At Memorial Sloan Kettering Cancer Center (MSK) in New York City, cell biologist Philipp Niethammer studies the fast-acting inflammation mechanisms that work to protect our bodies from infection.
If these mechanisms are overactive, though, they can have an adverse effect and cause damage. Likewise, the mechanisms may play a role in the development and prevention of different cancers.
So, within a project led by Yanan Ma, a postdoctoral researcher, Niethammer’s lab became especially interested in an inflammatory lipid known as 5-oxoETE.
Little is known about this lipid, and it has only been rarely studied due to one major limitation. According to Dr. Ma, a receptor that interacts with the lipid– known as OXER1– is not present in mice and rats.
And since rodents are most significantly used in laboratory research– accounting for 95% of animals– the function of the immune signaling pathway could not be analyzed so easily.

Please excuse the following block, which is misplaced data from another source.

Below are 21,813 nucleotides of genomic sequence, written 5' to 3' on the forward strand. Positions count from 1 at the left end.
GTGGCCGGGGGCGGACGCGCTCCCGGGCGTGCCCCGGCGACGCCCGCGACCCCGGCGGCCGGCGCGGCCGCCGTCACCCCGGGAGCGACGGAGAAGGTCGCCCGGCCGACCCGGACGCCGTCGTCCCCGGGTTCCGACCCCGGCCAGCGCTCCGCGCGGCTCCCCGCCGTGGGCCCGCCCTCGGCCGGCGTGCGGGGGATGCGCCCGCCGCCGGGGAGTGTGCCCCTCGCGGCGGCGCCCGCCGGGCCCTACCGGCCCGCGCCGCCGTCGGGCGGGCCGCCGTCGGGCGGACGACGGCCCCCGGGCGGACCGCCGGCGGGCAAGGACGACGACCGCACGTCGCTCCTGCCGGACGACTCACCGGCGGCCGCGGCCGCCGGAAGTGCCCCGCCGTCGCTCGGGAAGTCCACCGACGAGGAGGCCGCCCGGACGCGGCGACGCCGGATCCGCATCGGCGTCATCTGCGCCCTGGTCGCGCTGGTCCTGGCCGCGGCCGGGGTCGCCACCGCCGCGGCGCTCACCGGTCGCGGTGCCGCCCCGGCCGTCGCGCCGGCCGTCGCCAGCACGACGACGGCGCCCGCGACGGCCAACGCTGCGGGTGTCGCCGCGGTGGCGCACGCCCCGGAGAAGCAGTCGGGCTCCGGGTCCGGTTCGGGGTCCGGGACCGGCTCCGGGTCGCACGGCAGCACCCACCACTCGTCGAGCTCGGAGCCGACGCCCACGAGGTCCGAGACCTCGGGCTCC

Well, that was until Niethammer’s lab realized that they could take a different approach using zebra fish– a tiny freshwater animal from the minnow family.
Why Focus On 5-oxoETE?
At their lab, the researchers primarily focus on inflammatory mechanisms that work to protect our organs and body cavities, like the lungs and mouth, against infection. At the same time, they study how these mechanisms can get out of control and cause severe damage.
Now, both the positive and negative effects of mucosal membrane inflammation are most often caused by the quick accumulation of a special antimicrobial white blood cell– known as a neutrophil.